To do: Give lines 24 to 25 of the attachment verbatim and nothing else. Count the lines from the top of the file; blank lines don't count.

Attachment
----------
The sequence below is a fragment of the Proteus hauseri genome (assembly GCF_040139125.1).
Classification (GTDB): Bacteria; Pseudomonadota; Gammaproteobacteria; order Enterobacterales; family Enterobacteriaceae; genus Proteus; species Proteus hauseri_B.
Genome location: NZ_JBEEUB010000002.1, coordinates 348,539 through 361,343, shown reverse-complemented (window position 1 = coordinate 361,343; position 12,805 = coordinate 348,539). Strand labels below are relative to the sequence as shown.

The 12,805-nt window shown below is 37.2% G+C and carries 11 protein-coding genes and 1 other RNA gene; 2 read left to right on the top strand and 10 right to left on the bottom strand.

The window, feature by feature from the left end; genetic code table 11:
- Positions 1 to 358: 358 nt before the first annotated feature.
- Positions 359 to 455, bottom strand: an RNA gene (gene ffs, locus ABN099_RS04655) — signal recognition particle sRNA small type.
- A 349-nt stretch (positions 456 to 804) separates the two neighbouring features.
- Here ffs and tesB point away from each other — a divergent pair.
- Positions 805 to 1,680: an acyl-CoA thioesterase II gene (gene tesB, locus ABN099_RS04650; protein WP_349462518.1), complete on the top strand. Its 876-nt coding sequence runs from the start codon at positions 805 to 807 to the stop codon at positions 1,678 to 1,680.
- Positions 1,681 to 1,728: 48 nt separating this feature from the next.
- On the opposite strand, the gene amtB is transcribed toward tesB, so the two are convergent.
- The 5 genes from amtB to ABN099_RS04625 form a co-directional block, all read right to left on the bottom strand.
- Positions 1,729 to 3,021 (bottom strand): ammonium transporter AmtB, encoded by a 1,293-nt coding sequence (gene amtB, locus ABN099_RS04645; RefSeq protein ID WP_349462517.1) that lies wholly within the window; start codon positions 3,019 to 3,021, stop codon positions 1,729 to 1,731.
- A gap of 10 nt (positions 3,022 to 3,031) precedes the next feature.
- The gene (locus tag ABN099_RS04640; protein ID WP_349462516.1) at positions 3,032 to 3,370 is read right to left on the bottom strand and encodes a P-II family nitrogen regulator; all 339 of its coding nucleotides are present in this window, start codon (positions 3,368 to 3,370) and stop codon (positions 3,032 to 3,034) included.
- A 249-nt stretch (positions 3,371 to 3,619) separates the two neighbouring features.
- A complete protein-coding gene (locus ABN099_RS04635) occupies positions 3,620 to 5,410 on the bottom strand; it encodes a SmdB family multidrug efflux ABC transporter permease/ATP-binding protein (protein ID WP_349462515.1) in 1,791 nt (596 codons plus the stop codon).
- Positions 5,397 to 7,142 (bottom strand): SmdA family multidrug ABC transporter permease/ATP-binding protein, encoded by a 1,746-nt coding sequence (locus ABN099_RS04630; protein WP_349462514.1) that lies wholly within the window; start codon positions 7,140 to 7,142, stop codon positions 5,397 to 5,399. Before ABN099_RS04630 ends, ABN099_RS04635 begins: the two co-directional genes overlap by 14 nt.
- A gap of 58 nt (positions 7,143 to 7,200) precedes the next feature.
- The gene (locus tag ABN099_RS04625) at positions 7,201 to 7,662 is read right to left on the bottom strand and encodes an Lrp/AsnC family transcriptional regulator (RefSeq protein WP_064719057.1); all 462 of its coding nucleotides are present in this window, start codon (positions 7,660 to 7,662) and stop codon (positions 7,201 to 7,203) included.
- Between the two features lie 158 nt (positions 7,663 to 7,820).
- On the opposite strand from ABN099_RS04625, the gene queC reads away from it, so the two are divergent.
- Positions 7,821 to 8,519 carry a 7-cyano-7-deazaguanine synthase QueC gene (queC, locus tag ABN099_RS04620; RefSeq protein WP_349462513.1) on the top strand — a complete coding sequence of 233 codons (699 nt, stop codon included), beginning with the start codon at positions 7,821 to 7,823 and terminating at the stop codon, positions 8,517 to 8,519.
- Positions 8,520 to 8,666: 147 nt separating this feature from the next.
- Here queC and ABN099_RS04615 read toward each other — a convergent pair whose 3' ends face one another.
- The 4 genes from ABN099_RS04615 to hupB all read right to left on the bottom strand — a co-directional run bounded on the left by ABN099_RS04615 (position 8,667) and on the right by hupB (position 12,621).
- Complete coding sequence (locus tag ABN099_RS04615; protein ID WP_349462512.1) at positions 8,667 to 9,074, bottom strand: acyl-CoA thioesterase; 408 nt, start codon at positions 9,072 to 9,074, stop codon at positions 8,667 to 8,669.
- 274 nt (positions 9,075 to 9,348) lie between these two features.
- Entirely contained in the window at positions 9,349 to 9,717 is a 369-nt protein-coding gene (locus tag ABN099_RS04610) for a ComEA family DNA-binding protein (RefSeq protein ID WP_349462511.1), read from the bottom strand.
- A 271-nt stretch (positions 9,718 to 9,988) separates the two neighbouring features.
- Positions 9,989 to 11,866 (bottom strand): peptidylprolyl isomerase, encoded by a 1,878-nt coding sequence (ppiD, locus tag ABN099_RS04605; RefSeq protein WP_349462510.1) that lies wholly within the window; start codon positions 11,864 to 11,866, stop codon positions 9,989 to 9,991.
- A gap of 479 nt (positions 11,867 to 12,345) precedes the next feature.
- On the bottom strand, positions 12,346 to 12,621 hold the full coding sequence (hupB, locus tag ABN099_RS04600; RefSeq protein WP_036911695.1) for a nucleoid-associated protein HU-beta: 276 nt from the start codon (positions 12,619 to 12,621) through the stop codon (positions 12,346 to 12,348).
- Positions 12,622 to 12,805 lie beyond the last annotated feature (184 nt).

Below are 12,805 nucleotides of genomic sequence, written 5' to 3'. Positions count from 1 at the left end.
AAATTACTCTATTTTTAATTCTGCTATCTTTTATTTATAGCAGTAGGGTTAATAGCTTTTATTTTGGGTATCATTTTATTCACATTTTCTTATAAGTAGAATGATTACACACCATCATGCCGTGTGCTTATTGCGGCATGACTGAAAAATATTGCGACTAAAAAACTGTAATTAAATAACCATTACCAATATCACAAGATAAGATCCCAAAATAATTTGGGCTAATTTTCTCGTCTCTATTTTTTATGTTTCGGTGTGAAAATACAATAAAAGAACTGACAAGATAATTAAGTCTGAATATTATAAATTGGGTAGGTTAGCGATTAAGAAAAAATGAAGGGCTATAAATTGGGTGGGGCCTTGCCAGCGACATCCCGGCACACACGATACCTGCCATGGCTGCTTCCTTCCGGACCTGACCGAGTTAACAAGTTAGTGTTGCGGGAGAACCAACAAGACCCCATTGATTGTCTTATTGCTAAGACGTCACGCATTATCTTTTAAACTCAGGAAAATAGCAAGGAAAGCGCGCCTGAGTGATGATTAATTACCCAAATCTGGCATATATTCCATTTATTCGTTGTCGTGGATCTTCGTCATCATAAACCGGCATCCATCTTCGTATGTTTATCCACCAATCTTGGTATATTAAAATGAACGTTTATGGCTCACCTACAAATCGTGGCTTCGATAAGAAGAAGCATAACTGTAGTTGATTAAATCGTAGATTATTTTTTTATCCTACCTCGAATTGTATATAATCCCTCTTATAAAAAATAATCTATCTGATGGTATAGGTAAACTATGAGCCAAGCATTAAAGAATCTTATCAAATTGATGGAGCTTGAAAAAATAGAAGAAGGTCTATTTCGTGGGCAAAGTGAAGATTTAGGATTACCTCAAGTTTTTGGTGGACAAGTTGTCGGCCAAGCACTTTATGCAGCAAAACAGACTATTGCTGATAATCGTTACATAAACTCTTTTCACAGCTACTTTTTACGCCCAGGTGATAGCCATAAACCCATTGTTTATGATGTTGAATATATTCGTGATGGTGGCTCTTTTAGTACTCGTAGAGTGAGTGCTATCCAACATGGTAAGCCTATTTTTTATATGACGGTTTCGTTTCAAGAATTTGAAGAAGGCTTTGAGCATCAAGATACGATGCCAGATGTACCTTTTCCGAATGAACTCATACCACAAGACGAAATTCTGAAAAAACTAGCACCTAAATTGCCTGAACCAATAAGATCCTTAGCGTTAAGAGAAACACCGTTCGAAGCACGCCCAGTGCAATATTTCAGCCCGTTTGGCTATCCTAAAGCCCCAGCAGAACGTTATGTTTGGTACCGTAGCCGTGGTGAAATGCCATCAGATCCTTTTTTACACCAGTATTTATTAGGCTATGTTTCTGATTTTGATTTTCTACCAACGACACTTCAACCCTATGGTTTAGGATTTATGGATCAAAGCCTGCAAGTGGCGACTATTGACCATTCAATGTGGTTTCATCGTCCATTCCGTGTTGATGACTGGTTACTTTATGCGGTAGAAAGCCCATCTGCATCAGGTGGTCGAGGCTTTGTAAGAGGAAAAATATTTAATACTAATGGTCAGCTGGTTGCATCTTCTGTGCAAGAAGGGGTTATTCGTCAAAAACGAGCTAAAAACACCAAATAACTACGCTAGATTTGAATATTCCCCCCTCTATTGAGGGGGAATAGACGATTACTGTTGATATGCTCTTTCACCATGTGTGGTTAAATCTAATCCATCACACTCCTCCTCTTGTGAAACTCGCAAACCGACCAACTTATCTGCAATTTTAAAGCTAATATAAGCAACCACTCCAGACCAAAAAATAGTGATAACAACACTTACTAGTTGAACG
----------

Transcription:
- Positions 7,821 to 8,519 carry a 7-cyano-7-deazaguanine synthase QueC gene (queC, locus tag ABN099_RS04620; RefSeq protein WP_349462513.1) on the top strand — a complete coding sequence of 233 codons (699 nt, stop codon included), beginning with the start codon at positions 7,821 to 7,823 and terminating at the stop codon, positions 8,517 to 8,519.
- Positions 8,520 to 8,666: 147 nt separating this feature from the next.